You can get a mordantly amusing sense of how reliable law school employment data has been by looking at the wildly divergent unemployment rates reported by otherwise very similar schools, and by examining what happens to those rates when US News changes its ranking methodology.
As regards the first issue, here are the percentages of the previous graduating class reported as unemployed-seeking work as of February 15, 2010 at four law schools:
Ave Maria: 33.7%
Florida International: 0%
What could possibly explain that more than one third of the class at an unranked fairly new Florida law school with an essentially open admissions policy was completely unemployed and seeking work nine months after graduation, while another unranked fairly new Florida law school with an essentially open admissions policy purportedly did not have a single member of its graduating class in this same situation? Why was the involuntary unemployment rate purportedly 90% lower at one horrible NYC area law school than at another such school?
Many similar pairings can be found by anyone with an inclination to browse through LST spreadsheets.
Here's an even more striking illustration of how phony much of the reported "employment" data from law schools has been: For many years, US News excluded graduates who were reported by their schools to be unemployed but not seeking work from the denominator when calculating graduate employment rates.
After ceasing this practice for a year because of a change in ABA reporting practices, the magazine stated in 2008 that it was going back to doing so, but included a stern warning to schools not to exploit this category in order to "spin" (trans: fraudulently mis-state) their employment rates). Subsequently, the majority of schools seemed to more or less heed this warning, as the median percentage of graduates reported to be unemployed not-seeking hovered around 2%, and the mode was zero percent. (For example in regard to the statistics above, in February of 2010 Touro reported having no graduates in the unemployed not-seeking work category, and Ave Maria reported just 2.3% of its graduates in this situation, even though a third of the classes at both schools didn't have jobs).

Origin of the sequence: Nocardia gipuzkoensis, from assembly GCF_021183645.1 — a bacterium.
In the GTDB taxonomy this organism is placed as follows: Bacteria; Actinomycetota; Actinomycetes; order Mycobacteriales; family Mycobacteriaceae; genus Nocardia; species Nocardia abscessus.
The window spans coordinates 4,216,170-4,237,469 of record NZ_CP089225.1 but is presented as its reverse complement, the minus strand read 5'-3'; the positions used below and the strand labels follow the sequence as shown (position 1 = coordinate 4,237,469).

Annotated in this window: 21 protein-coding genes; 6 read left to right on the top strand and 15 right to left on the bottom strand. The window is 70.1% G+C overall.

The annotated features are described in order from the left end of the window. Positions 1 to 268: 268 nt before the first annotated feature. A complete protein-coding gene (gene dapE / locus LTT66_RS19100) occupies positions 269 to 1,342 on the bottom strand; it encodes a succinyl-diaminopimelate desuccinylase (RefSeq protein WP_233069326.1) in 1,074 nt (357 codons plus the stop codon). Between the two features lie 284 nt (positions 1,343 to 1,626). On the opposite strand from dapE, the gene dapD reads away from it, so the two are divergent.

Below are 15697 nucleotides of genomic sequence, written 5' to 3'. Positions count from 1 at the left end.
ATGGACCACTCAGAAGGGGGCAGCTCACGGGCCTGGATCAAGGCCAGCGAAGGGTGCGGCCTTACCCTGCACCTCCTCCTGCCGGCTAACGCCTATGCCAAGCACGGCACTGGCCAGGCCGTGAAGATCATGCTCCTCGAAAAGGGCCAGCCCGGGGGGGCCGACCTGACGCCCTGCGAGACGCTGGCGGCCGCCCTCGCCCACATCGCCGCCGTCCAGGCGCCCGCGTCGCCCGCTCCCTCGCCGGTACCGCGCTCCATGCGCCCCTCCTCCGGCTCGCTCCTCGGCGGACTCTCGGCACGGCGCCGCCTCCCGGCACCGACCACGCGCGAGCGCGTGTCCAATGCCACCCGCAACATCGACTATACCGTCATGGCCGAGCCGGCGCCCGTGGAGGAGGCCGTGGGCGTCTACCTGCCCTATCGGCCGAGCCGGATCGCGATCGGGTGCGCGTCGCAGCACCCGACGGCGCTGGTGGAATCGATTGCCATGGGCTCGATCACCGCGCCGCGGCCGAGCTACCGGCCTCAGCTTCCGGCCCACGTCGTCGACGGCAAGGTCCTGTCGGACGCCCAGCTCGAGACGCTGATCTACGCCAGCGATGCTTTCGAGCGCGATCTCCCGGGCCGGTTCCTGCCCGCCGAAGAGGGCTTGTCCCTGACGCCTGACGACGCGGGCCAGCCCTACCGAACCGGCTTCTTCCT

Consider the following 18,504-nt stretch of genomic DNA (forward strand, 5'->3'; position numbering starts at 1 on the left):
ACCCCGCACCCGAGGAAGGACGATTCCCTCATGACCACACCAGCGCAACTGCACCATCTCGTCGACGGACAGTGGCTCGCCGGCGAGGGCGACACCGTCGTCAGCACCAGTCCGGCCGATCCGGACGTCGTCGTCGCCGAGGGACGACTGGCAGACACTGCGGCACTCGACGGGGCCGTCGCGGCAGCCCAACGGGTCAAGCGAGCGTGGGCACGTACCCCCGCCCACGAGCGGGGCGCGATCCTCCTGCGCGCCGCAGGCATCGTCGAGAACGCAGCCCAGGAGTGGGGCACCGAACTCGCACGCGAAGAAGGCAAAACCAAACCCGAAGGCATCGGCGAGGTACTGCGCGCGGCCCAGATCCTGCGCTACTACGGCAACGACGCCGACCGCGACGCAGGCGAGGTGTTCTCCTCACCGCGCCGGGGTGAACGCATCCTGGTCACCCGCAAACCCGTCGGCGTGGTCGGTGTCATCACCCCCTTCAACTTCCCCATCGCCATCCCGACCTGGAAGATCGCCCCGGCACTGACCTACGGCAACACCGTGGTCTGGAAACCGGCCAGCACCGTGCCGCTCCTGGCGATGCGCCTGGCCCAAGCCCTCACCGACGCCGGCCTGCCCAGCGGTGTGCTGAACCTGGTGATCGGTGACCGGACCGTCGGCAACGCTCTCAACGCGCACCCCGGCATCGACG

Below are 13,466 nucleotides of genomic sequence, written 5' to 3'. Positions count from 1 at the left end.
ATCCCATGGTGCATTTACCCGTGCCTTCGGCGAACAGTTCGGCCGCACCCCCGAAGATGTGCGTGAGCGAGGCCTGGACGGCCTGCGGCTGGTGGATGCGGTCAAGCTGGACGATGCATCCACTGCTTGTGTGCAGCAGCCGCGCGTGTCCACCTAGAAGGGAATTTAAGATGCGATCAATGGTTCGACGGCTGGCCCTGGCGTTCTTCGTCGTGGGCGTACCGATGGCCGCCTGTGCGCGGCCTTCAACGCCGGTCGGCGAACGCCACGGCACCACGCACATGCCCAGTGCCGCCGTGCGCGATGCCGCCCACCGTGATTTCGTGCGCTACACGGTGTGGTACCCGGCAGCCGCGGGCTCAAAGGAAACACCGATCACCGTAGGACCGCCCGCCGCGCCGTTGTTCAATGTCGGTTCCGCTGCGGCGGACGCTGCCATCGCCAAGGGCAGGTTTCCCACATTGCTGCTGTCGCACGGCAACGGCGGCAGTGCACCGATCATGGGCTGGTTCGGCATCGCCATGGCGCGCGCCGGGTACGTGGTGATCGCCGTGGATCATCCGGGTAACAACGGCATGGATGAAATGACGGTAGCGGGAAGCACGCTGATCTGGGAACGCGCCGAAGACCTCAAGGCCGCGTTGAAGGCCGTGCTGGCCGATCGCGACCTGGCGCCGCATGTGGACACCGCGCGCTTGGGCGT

But some schools, it appears, ignored the warning, and jammed large numbers of their unemployed graduates into the "not seeking" category. Indeed, in February 2010 35 ABA schools reported having more than twice as many unemployed not-seeking graduates as unemployed-seeking graduates. (The Oscar in this category can be awarded to Santa Clara, which in 2010 and 2011 reported that 102[!] of its graduates were unemployed but not seeking jobs nine months after graduation, as compared to 29 unemployed graduates who were looking to acquire employment of some sort).
Then an awful thing happened: in March of 2011, just after schools submitted their numbers to NALP and US News, US News announced that henceforth it would treat unemployed not-seeking graduates as simply unemployed for the purposes of calculating nine-month employment rates. Miraculously enough, in February of 2012 the number of schools that reported having more than twice as many unemployed not-seeking graduates as unemployed-seeking fell from 35 to 4.